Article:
But he not only interested himself in merchandise. Trade routes were always in his mind. By listening carefully to the tales of various navigators he obtained conclusive evidence that it was possible to sail to India by way of the Cape of Good Hope, and he actually constructed a map to show how this might be done.
“First you shall set your course for the Island of the Moon,” he wrote—he was referring to Sofala, the modern Madagascar—“from where it is possible to strike a good course for Calicut.”
Having satisfied himself that his work was well done De Covilham turned back towards the Red Sea and at last reached Cairo, where it had been arranged that either of the travellers who arrived first should await the other. It was not long before there came news of De Payva’s death. He had been killed somewhere in the deserts of southern Abyssinia, but details were lacking. De Covilham was in a quandary. He felt bound to go in search of his friend, but it was also his duty to send the information he had gathered back to his king.
Fortunately at this juncture he met two envoys of John of Portugal who had been sent to look for him. They were two Jewish travellers of humble birth, a Rabbi and a shoemaker, Joseph of Lamego. The shoemaker was sent back with the results of De Covilham’s voyages and the two other men set off once more for Aden and Ormuz.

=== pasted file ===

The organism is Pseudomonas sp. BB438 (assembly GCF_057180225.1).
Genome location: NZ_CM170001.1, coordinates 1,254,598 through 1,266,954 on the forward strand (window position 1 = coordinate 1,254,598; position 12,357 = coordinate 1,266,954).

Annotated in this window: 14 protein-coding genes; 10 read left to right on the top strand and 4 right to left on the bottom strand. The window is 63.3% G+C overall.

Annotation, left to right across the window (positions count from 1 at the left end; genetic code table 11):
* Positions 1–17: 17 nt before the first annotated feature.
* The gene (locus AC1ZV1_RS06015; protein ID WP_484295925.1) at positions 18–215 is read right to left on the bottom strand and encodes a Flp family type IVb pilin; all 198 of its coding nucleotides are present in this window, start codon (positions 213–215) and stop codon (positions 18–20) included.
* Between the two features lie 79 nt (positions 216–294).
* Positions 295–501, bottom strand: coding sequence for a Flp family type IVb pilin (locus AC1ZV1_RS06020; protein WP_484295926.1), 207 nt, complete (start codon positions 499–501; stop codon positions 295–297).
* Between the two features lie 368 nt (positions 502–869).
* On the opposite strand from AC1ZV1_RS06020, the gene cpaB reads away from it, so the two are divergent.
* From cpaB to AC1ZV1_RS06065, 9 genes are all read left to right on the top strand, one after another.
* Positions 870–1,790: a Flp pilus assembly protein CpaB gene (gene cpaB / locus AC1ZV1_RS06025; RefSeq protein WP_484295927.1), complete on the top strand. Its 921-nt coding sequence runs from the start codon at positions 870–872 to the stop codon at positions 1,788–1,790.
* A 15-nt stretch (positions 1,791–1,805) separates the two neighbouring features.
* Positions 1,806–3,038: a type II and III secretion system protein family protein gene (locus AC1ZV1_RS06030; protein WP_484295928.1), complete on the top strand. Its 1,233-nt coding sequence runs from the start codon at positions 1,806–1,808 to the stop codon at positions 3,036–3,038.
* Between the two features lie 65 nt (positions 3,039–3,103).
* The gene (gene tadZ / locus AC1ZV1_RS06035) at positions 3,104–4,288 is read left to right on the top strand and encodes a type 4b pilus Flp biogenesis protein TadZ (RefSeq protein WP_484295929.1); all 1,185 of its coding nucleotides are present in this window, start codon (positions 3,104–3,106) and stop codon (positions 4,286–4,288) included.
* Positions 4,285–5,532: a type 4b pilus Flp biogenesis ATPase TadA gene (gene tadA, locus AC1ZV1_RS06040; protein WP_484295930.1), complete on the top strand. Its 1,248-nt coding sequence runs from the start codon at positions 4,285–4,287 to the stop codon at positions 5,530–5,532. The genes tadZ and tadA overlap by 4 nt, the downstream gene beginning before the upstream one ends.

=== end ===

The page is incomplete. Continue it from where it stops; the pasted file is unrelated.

But now that his work in the direction of the Indies was done, De Covilham felt drawn towards the mysterious Land of Prester John or ‘Ogani’ where his friend had perished, and at length he set out alone to settle once and for all the question of what lay beyond the deserts of the Red Sea’s western shore. Having first reached Mecca, the holy city of Arabia, he crossed the Red Sea to the port of Zeila, and from there made his way inland.
But the king who ruled the Land of Prester John, though he treated him with the utmost courtesy, found him of such assistance by reason of his western knowledge that he refused to let him leave, so that for thirty years he was in a position of honourable detention at the Ethiopian capital.